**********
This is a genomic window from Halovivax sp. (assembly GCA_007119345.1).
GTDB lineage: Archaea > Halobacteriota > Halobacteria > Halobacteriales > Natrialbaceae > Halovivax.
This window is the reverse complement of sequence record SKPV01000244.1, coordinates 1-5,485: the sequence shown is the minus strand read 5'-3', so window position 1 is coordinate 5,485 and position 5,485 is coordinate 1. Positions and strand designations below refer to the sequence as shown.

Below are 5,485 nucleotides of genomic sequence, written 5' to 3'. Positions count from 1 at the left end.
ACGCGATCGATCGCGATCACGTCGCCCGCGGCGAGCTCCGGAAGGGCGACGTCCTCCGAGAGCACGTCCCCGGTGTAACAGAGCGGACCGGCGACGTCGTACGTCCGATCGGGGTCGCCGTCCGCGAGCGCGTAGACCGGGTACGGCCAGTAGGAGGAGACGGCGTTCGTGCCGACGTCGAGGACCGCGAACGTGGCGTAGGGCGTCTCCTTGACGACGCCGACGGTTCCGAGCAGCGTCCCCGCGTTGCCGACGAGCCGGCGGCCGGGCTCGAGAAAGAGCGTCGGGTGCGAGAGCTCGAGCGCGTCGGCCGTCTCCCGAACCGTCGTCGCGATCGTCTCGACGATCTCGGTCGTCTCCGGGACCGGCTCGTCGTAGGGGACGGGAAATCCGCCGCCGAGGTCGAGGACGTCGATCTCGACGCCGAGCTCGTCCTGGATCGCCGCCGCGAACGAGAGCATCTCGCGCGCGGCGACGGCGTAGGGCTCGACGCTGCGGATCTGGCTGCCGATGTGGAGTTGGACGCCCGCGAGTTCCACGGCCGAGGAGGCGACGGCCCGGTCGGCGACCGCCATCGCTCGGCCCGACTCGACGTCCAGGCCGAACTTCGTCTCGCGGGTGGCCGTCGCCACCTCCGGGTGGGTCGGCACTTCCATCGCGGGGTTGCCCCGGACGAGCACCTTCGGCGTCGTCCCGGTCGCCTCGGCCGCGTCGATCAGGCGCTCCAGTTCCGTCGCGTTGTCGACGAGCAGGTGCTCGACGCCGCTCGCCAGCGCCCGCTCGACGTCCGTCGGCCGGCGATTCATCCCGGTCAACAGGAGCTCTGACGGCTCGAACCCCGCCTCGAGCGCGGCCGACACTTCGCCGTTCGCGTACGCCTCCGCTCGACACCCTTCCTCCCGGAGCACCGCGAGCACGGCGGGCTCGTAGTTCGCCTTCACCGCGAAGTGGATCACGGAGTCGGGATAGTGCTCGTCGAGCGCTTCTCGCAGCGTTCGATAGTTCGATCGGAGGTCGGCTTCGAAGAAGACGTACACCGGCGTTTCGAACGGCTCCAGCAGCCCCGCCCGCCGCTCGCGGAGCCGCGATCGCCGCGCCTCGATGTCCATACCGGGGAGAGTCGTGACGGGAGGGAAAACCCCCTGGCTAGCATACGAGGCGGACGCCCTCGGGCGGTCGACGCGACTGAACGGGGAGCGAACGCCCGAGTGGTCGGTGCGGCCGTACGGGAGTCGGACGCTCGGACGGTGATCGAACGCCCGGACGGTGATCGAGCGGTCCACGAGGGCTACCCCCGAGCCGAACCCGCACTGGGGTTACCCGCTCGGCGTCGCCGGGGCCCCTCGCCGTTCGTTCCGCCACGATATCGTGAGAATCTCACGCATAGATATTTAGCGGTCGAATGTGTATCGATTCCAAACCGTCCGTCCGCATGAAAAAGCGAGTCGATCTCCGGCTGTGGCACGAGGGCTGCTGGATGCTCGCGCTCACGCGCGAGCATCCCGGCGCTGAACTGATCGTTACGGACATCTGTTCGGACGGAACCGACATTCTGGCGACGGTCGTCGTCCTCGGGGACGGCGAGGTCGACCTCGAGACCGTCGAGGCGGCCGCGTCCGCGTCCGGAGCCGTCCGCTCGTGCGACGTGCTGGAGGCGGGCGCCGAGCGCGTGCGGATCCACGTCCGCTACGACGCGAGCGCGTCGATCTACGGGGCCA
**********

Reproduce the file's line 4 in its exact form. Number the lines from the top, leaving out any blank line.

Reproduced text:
Below are 5,485 nucleotides of genomic sequence, written 5' to 3'. Positions count from 1 at the left end.